To Publish “Truth?”

I was asked to speak at Quakers United in Publications earlier this month at the beautiful Penn Center on St. Helena’s Island in South Carolina. It was a lovely road-trip south and a nice time seeing friendly faces. I was glad for the opportunity to spend some time thinking and writing on the question they posed:

Are Quakers Still Publishers of Truth?

I took the challenge because I have been thinking about this subject since Peggy Morrison, Kathy Hyzy and I put on a weekend retreat we called “The Nursery of Truth” a few years back.

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Initially, the question brought up more questions:

  • What is an obligation to publish truth when others are disinterested or don’t care?
  • What does it mean to publish truth when we do not lay claim to another’s theological tradition or practice?
  • And of course, what does it mean to speak of truth? How is it anchored in a community of practice? How is truth experienced? What does it look like? Who gets to decide what truth is?
  • How does truth get understood in today’s political and cultural climate where we easily turn a blind-eye to “alternative facts,” and outright lies from leaders in every arena?
  • Are there ways in which we might apprentice people within our faith tradition(s) to the truth? Are there ways in which we can learn from the past in rebuilding some kind of “nursery of truth?”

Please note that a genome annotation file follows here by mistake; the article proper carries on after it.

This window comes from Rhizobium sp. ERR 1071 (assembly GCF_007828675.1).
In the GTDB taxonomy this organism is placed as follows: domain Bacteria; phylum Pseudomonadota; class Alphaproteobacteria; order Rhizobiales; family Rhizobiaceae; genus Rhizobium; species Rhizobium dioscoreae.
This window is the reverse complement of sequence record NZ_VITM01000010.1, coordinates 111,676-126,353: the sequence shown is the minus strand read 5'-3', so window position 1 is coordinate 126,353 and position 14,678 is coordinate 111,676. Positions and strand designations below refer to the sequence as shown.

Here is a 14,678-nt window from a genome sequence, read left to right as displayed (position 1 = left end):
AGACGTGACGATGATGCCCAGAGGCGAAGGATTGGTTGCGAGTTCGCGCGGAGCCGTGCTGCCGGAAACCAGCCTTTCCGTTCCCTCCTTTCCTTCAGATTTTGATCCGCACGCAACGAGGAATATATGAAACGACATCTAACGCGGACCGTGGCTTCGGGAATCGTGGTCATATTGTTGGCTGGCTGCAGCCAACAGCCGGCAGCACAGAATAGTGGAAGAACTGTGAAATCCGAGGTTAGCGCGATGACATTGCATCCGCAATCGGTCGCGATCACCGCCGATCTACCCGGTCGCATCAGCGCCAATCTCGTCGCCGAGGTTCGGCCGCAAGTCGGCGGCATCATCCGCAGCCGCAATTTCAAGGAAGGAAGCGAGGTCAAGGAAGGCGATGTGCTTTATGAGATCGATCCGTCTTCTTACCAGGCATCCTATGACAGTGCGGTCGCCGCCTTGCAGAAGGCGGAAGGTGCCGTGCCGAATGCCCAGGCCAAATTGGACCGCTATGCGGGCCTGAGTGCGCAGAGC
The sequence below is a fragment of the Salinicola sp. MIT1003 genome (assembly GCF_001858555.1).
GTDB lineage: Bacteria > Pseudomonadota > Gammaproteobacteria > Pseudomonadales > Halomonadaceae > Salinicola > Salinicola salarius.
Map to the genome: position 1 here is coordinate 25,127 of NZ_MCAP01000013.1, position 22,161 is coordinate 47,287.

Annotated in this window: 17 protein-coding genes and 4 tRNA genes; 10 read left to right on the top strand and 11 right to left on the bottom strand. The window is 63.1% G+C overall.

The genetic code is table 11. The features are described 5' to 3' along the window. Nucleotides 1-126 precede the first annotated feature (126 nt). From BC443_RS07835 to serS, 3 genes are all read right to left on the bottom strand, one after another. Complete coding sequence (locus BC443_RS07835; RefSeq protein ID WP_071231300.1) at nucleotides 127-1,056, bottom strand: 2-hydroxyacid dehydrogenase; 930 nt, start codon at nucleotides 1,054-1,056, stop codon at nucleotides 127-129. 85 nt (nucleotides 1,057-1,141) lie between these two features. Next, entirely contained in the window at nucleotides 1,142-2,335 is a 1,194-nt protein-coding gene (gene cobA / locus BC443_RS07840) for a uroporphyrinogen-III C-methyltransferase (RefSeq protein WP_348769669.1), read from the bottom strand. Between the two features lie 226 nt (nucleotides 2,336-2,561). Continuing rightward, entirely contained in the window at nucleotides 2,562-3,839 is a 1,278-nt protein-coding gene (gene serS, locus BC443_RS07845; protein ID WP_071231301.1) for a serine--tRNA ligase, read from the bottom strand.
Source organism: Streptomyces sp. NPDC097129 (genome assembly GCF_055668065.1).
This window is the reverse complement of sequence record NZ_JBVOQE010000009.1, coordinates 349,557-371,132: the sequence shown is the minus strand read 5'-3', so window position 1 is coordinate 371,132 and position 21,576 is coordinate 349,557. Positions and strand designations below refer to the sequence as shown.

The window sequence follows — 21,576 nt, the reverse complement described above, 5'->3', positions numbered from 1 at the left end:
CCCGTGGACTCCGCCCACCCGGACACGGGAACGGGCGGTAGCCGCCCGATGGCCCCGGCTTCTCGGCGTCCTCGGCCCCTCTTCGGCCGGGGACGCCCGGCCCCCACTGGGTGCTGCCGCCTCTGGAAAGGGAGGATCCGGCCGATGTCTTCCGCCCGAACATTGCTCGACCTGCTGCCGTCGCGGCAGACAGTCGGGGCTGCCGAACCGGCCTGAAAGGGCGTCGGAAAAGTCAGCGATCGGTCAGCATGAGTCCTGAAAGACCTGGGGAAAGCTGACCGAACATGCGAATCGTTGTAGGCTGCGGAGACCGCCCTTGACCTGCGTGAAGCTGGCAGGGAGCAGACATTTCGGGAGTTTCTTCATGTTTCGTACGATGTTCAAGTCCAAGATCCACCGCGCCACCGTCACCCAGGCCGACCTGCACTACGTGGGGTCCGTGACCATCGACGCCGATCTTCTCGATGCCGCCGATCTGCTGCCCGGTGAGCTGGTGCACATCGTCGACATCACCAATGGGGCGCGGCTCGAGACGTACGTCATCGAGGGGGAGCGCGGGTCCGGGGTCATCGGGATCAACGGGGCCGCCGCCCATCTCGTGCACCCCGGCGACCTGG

• Finally – What role does our understanding of truth play in the ongoing disagreements and fracturing of our faith communities?

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Building a Participatory Pedagogy

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Given my love for teaching, and my forced time off this winter semester, a time I would typically be teaching, and the various teaching opportunities I have with Camas Friends, I have been reflecting a lot on what it means for me to be an educator. I want to share some of the key building blocks I am using as I try and build participatory pedagogy.  I see three main areas of a participatory pedagogy being: the Quaker tradition, participatory culture, and liberation theology.

All learners are learners within a tradition; apprentices participating in the learning of particular skills, dispositions, vocabulary, practices and styles of thinking and ways of constructing arguments. Therefore, I see myself as an apprentice within the Quaker tradition, seeking to educate other apprentices. Every large-scale tradition has had to develop its own modes of inquiry as it seeks embody its particular arguments in the world. For instance, the Quaker argument that “Christ has come to teach the people himself” becomes for Friends an argument that our ongoing tradition contends for. If Christ has indeed come to teach the people himself then what kind of community must we be? How must we be formed and informed? What are the practices and dispositions a community needs to participate in in order to live into the reality that Christ has come?

Continue reading Building a Participatory Pedagogy